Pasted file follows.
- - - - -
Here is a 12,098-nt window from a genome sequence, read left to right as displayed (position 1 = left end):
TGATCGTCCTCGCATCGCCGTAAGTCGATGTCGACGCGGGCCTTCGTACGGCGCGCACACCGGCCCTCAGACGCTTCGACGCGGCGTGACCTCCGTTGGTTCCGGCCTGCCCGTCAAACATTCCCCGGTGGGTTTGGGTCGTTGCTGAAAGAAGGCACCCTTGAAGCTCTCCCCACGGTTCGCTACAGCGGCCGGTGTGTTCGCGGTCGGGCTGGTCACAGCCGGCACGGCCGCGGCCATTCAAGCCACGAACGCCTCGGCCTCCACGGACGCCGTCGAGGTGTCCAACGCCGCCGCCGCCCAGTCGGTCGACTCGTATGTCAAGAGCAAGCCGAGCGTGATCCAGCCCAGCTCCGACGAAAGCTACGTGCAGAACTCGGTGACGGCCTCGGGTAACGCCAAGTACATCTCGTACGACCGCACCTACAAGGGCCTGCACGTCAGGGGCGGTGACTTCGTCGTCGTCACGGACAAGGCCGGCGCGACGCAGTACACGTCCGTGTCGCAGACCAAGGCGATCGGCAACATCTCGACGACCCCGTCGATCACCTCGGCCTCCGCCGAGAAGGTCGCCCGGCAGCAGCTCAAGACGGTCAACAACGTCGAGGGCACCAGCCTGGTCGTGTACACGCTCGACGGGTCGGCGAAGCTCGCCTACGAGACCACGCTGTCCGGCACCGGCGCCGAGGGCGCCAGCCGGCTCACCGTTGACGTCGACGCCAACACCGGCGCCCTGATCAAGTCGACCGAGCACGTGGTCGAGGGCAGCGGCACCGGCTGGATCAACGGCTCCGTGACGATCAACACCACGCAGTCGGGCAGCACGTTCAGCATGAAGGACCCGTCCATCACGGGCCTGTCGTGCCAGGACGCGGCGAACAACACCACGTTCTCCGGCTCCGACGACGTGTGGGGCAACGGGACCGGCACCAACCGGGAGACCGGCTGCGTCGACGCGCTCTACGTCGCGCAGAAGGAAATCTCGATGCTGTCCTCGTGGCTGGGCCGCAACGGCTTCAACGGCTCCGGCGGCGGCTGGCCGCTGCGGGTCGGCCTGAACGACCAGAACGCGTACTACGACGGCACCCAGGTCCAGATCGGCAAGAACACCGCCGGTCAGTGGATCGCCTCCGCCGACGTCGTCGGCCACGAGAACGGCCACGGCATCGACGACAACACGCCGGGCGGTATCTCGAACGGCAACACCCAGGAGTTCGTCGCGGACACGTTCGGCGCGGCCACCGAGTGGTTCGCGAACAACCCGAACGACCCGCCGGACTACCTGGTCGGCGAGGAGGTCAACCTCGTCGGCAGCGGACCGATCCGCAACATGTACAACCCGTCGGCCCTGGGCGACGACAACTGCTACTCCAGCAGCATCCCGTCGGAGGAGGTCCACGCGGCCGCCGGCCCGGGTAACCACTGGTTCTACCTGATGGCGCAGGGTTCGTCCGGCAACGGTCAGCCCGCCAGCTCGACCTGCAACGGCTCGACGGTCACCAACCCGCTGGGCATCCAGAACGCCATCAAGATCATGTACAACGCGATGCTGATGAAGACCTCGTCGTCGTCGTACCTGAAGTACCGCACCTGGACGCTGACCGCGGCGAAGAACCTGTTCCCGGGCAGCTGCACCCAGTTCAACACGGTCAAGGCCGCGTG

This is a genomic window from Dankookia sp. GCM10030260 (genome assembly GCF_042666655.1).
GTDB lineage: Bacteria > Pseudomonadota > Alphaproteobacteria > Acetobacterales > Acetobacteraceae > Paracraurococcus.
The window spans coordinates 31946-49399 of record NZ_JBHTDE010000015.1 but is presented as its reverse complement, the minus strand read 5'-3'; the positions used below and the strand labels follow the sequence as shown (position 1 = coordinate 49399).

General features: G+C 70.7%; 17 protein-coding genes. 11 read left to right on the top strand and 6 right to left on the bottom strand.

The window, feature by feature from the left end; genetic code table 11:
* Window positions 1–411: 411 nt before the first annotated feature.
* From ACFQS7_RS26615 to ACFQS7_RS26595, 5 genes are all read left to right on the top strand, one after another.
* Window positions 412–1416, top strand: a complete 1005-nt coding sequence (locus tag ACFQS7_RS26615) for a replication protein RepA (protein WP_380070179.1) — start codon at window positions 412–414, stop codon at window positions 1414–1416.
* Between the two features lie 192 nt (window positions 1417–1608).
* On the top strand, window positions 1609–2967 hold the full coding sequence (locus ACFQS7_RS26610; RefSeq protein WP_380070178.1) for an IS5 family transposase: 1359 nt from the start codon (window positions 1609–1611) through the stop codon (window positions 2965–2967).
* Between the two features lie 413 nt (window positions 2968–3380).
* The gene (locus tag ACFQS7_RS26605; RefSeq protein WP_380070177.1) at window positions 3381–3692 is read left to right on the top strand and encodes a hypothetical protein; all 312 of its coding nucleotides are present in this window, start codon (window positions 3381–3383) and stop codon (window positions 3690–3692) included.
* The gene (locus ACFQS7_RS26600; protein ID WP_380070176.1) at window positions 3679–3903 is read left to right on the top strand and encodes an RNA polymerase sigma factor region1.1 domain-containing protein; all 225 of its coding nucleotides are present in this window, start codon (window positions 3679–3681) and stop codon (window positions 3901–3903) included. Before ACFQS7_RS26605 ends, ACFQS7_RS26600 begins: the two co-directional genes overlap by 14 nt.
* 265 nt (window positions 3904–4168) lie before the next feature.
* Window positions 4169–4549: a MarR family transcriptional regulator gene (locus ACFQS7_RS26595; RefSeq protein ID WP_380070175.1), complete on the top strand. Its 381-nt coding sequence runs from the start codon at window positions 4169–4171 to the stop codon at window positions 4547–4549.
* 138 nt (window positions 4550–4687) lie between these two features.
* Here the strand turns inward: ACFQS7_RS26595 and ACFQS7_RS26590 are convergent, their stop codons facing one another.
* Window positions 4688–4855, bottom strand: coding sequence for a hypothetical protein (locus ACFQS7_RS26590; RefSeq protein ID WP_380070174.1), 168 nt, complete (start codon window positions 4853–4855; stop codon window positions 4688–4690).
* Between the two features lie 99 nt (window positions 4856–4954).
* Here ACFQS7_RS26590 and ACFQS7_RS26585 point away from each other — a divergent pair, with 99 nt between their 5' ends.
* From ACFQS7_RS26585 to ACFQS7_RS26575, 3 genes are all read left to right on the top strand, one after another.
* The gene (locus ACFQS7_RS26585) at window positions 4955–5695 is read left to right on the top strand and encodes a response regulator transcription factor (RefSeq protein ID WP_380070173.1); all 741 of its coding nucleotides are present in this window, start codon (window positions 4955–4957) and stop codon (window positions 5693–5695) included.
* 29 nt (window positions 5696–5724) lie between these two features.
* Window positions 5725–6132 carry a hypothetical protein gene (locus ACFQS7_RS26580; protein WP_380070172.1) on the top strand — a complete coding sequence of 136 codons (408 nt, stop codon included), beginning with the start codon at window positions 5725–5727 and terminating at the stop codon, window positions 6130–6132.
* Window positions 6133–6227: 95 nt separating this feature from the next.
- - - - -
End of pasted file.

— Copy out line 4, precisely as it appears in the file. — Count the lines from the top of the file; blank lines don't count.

GTDB lineage: Bacteria > Pseudomonadota > Alphaproteobacteria > Acetobacterales > Acetobacteraceae > Paracraurococcus.